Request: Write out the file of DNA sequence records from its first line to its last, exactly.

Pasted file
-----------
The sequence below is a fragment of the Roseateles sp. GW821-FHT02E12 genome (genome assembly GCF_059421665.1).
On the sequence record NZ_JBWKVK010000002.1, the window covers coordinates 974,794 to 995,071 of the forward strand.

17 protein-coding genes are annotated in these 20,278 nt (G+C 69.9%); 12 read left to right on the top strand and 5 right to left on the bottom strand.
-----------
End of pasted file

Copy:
The sequence below is a fragment of the Roseateles sp. GW821-FHT02E12 genome (genome assembly GCF_059421665.1).
On the sequence record NZ_JBWKVK010000002.1, the window covers coordinates 974,794 to 995,071 of the forward strand.

17 protein-coding genes are annotated in these 20,278 nt (G+C 69.9%); 12 read left to right on the top strand and 5 right to left on the bottom strand.